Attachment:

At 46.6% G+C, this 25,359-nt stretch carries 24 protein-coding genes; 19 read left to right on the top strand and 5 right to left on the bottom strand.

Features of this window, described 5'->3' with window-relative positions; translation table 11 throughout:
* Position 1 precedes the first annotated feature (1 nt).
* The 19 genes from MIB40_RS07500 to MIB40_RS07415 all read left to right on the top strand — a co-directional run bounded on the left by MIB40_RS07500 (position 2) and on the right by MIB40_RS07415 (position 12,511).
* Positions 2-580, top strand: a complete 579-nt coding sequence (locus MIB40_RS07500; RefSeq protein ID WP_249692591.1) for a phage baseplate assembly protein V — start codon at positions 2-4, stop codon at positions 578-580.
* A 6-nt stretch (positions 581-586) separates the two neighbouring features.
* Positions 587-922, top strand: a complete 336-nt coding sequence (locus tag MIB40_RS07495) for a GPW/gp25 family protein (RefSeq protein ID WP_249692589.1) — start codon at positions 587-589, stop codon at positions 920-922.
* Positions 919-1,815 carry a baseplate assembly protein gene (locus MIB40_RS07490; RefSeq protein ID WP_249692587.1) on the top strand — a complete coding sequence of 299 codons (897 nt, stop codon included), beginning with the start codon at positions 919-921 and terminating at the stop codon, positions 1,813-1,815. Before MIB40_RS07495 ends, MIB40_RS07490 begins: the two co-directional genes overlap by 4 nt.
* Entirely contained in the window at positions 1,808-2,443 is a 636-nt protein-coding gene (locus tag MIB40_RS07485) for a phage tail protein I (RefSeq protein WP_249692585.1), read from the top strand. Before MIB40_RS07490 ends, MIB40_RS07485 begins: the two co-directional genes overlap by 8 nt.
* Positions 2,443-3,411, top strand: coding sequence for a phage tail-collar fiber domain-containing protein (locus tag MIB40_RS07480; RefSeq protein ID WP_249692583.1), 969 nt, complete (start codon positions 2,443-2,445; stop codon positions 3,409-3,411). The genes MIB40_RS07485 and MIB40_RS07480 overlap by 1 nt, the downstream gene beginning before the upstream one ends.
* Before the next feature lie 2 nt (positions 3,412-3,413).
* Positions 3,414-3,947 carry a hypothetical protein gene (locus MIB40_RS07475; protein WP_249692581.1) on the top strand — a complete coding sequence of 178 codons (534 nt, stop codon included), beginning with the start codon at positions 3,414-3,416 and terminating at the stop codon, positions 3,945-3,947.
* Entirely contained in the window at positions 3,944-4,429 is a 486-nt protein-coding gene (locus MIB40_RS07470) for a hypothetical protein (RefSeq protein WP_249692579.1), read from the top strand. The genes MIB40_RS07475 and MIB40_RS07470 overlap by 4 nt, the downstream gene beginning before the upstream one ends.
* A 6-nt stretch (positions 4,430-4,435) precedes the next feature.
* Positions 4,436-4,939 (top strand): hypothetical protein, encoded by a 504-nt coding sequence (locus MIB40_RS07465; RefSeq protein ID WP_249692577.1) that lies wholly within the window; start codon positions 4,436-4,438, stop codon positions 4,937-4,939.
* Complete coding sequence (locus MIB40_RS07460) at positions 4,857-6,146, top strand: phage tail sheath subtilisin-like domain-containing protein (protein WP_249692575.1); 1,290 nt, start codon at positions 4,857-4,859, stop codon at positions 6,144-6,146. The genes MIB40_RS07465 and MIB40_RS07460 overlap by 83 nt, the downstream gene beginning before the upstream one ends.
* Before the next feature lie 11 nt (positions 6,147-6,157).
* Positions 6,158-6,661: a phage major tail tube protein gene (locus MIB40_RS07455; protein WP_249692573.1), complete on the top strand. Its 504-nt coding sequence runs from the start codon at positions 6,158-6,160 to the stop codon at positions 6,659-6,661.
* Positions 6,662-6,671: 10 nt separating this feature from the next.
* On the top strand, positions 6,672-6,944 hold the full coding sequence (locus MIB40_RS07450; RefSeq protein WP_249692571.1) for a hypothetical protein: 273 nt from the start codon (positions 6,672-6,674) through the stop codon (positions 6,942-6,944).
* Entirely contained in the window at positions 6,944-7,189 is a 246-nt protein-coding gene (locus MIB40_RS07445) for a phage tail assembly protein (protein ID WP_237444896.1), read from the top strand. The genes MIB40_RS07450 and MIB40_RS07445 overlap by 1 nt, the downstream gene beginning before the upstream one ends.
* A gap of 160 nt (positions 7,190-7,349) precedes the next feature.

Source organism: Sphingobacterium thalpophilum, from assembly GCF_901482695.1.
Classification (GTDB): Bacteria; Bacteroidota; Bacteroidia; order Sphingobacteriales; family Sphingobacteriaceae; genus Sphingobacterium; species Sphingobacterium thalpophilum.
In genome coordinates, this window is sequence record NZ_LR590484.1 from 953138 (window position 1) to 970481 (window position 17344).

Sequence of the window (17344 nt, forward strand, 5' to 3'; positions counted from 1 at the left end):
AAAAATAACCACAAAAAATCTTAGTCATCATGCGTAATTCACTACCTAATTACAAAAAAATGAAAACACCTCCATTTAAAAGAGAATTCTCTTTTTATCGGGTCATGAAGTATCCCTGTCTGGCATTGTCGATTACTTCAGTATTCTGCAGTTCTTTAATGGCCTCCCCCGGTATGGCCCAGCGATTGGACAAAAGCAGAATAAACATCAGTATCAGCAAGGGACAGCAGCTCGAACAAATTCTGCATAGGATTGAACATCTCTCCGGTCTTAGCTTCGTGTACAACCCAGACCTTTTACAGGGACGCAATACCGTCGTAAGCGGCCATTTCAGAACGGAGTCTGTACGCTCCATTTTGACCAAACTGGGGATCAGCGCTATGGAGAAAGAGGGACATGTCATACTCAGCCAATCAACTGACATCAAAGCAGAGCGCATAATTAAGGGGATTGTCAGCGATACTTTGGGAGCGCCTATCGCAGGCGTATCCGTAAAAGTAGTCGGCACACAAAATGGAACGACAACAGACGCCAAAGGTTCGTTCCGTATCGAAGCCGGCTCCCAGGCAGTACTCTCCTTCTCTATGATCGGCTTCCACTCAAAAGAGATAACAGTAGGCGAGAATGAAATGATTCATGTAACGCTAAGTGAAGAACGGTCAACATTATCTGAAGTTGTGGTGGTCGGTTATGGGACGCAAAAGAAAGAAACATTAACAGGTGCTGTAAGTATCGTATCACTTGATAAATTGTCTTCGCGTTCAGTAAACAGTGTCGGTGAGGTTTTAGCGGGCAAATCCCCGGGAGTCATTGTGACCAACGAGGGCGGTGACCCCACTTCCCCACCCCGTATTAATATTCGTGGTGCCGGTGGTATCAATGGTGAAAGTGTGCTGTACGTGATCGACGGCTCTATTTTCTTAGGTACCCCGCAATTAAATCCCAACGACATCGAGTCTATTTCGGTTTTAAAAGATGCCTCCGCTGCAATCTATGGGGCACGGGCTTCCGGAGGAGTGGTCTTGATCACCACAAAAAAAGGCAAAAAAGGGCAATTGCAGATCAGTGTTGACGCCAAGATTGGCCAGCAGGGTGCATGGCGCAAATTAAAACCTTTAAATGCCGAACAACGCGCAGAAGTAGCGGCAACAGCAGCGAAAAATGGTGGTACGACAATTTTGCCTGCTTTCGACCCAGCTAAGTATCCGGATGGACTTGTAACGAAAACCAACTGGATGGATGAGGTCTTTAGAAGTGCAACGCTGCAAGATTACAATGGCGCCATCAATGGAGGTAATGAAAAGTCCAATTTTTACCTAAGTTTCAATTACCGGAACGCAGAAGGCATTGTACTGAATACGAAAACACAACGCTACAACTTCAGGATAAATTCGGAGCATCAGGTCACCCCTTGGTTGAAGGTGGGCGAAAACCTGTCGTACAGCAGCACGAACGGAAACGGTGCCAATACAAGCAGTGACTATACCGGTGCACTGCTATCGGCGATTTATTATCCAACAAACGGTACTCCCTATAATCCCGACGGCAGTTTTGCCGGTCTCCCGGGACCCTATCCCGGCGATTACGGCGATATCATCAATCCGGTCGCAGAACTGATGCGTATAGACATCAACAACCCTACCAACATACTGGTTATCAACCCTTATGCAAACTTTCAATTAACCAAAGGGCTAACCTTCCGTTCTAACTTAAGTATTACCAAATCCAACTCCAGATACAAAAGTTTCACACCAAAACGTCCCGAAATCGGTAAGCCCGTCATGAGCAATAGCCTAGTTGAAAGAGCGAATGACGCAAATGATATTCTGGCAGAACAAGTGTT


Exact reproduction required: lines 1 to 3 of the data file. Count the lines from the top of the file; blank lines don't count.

At 46.6% G+C, this 25,359-nt stretch carries 24 protein-coding genes; 19 read left to right on the top strand and 5 right to left on the bottom strand.

Features of this window, described 5'->3' with window-relative positions; translation table 11 throughout:
* Position 1 precedes the first annotated feature (1 nt).